How Safe is Your Non-organic Fruit?

I was just at the grocery store, drooling over all the beautiful nectarines, apricots and peaches that are out and looking ripe, juicy and utterly delicious. But I always wonder, is it safe to eat if it’s not organic? My friend, Dawn, a Key West artist, has always been a big proponent of eating healthy, which means organic food to her, and most people.

But do we have to eat organic? Dawn sent me a print out from a magazine article about what non-organic fruits and vegetables are OK to eat, and what should always be bought organic. A lot of people don’t have the luxury of buying organic food because it can be pretty pricey. I happen to be one of them,  but when you think of pesticide residue going into your body, I guess I can’t really afford that either because one day I may be paying for it with my health.

I wondered, do pesticides really hurt you? How could a beautiful apricot be bad for me?

Innocent apricot

It looks so innocent. Apricots didn’t make the dirty dozen list, so there’s hope!

There isn’t much research on how harmful pesticides are when ingested with fruits and vegetables,  but there has been research on people who work with pesticides — either applying them, or picking the fruit –and that shows pesticide exposure definitely hurts you. I thought this article in Consumer Reports  called, “Eat the Peach, Not the Pesticide,” was pretty good.

I did some research and it looks like the article Dawn sent me was also in some other publications, like this one from 2010 on PBS So Cal. There is The Dirty Dozen, which you should always buy organic, and The Clean 15, which don’t need to be organic.

I’m listing them because it helped me and hopefully it can help you. I just broke down and spent the extra buck fifty for organic strawberries at Costco yesterday, so I’m hoping the more common organics become, the less expensive they’ll be! Thanks Dawn. (Writing about food is much more pleasant than tackling politics!)

The Dirty Dozen (Always Choose Organic)

  1. celery
  2. peaches
  3. strawberries
  4. apples
  5. domestic blueberries
  6. nectarines
  7. sweet bell peppers
  8. spinach, kale and collard greens
  9. cherries
  10. potatoes
  11. imported grapes
  12. lettuce

There was a slightly different list on the publication she sent me. It didn’t include domestic blueberries, but did include tomatoes and hot peppers. It didn’t specify imported grapes — just grapes, and it included pears.

The Clean Fifteen (Doesn’t Need to be Organic)

  1. onions
  2. avocados
  3. sweet corn
  4. pineapples
  5. mango
  6. sweet peas
  7. asparagus
  8. kiwi fruit
  9. cabbage
  10. eggplant
  11. cantaloupe
  12. watermelon
  13. grapefruit
  14. sweet potatoes
  15. sweet onions

And on this list,  watermelon  is listed as clean, but on the list Dawn sent, honeydew melon and cauliflower are listed as clean, which are not on this list. But overall, the lists were very similar.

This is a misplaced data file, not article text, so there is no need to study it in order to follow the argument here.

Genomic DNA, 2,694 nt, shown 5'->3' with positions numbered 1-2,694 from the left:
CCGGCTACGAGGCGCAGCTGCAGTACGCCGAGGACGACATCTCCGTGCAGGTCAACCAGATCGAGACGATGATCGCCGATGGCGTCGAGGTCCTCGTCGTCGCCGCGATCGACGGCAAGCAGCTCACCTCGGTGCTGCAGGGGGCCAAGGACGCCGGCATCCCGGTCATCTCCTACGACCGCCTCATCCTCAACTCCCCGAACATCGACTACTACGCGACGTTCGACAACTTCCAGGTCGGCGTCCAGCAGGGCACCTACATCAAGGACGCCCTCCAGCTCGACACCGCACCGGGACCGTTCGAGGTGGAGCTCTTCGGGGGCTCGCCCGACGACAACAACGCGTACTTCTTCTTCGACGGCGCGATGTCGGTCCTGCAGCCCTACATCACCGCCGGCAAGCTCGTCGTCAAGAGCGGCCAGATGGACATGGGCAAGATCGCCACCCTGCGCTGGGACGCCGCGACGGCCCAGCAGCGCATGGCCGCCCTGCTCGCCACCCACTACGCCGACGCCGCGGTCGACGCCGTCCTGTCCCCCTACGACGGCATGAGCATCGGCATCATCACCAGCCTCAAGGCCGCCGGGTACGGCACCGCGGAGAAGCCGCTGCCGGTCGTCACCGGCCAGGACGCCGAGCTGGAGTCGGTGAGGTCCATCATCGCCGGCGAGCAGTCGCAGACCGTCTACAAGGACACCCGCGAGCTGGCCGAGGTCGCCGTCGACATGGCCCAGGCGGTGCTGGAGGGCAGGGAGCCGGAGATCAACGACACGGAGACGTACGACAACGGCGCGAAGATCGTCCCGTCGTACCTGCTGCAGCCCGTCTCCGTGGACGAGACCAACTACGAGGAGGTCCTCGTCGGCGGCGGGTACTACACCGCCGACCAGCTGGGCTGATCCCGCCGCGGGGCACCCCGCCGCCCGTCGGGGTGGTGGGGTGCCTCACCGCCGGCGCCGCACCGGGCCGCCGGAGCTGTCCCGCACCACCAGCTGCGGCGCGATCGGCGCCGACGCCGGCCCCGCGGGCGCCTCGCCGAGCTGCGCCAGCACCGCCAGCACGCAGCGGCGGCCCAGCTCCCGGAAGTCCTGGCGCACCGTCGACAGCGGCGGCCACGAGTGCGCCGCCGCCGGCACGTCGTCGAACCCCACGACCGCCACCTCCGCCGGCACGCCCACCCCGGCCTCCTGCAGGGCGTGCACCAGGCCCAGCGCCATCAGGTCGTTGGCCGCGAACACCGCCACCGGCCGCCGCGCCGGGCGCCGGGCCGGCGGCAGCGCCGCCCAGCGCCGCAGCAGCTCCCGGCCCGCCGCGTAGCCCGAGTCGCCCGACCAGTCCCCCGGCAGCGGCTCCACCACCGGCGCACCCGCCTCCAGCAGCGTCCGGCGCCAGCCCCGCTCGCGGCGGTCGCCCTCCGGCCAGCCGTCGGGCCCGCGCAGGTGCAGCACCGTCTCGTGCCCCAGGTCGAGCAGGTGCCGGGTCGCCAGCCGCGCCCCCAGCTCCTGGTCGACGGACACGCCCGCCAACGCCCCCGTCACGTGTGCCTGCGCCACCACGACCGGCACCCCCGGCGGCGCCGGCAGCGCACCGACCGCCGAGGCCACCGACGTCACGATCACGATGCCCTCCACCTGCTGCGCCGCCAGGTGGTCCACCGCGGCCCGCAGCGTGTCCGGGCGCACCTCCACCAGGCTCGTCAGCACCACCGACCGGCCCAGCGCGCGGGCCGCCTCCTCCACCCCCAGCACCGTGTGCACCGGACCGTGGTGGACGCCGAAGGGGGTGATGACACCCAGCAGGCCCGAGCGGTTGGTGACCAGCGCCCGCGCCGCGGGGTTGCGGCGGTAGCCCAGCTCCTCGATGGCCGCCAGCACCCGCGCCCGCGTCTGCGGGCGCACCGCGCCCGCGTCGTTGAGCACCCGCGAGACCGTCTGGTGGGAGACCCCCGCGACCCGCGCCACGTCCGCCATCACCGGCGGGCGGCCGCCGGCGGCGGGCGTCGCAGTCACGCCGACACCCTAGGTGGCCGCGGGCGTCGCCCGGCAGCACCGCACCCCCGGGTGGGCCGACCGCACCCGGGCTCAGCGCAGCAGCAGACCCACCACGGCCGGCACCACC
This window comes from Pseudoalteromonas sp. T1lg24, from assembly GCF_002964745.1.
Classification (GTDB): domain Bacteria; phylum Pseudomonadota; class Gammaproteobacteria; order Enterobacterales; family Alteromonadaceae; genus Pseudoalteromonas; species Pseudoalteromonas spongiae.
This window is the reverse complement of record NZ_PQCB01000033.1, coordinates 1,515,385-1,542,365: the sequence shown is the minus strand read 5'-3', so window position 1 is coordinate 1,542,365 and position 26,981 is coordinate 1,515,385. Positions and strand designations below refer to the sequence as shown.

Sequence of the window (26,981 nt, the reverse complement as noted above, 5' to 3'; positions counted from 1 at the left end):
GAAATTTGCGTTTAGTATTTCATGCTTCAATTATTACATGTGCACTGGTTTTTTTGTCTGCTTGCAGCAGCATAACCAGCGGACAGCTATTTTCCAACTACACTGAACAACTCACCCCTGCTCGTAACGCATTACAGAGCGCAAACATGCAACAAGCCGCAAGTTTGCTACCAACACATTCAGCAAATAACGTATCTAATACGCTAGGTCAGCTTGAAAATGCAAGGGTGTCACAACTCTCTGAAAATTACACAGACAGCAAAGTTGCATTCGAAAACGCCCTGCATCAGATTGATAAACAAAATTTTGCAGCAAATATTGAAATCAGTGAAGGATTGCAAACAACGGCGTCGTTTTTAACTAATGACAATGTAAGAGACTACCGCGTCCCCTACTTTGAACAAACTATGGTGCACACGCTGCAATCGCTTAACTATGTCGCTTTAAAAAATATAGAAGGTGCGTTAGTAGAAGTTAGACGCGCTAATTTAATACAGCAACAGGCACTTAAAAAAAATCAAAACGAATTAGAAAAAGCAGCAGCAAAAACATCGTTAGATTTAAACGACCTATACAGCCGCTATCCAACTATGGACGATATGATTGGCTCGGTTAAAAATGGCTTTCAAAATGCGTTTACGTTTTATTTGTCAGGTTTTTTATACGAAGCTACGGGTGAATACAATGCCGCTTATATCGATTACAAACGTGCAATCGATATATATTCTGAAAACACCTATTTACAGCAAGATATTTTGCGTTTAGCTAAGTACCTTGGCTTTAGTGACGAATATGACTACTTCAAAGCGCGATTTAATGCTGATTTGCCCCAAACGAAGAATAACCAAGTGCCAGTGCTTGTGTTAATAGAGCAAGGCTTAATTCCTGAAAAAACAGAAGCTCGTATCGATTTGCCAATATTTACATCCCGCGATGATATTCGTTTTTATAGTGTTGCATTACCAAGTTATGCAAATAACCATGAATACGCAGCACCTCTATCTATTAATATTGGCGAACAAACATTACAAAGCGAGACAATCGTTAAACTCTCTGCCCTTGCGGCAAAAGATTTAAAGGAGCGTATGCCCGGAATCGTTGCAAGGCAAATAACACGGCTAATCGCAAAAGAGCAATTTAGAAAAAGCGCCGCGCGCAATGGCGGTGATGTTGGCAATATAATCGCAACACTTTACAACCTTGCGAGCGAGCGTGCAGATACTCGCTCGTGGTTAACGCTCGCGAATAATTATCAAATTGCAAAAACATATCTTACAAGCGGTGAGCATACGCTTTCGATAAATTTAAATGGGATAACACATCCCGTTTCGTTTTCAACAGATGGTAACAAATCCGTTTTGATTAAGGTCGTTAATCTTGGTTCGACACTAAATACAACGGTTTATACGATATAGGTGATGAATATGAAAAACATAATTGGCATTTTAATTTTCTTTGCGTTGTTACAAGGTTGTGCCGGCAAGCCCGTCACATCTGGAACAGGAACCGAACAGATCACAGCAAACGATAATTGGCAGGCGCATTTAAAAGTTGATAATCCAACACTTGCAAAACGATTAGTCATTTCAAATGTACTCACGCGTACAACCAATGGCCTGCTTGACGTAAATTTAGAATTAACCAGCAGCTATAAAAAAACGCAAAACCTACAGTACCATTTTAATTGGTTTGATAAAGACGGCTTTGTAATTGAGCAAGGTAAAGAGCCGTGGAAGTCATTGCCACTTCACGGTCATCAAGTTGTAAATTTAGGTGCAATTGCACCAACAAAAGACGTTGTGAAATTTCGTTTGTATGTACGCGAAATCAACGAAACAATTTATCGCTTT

Listen, don’t worry too much. Just go shopping and buy a juicy, (hopefully) organic nectarine, take a big bite, let the juice roll down your face and savor the sweetness. Now that’s summer! Hope you had a Happy Summer Equinox!

6 thoughts on “How Safe is Your Non-organic Fruit?

  1. Existing under the direction of my daughter, Dawn the great artist from Key West and this idea of ORGANIC, HAS BECOME A RITUAL. Just turning 88 and never heard of ORGANIC until recently (how long ago?) and living this long WITHOUT ORGANIC, I cannot answer your inquiry Fran. Was the Blackberry jam organic? Doesn’t cooking canning etc get rid of the, whatever it is, help? Wayne Wilkins

    • Dear Wayne and Daisy, yes the blackberry preserves I sent were organic. I picked them myself and I know for a fact, their owners do not use pesticides on them. Luckily, not many bugs here in California. Canning only gets rid of the potentially harmful bacteria that can make you sick, but the chemicals in fruits and vegetables you eat can stay in your system and harm you. Dawn loves you both so much, that’s why she’s all about eating organic! I hope that helps!

  2. Hi Fran. So much depends on socio-economics. In the process of looking for a new apartment I spent a lot of time walking around different neighborhoods. Things definitely improve as the neighborhood becomes more middle-class. In some of the rundown areas the “fresh fruit and vegetables” at the supermarket look like what fell off the truck.

    I do not know what the answer is to get this kind of food to everyone. Sure, there are community gardens in some places. It’s just that working full-time and commuting does not lend to a return-to-nature lifestyle.

    I do like the idea of community gardens tended voluntarily by retirees and students. Then they can sell to the community they live in and earn some money from the sale.

  3. I am utterly blessed by having a year round farmer’s market nearby that has over 30 farmers each week with organic and/or sustainably grown produce. I found one trick to keeping organic produce in the budget is to always buy in season and as local as possible. It also makes the arrival of seasonal fruit and vegetables fun–whether its cherries in the spring or delicata squash in the fall!

    • I agree, we have one in the town next to me, but it’s a little pricey and I’m on a budget. So, I do buy what I can, but I agree, buy in season. Blackberries in January are great but they come shipped from far away and that’s not doing the planet any favors. If we can just wait, it’s much better.

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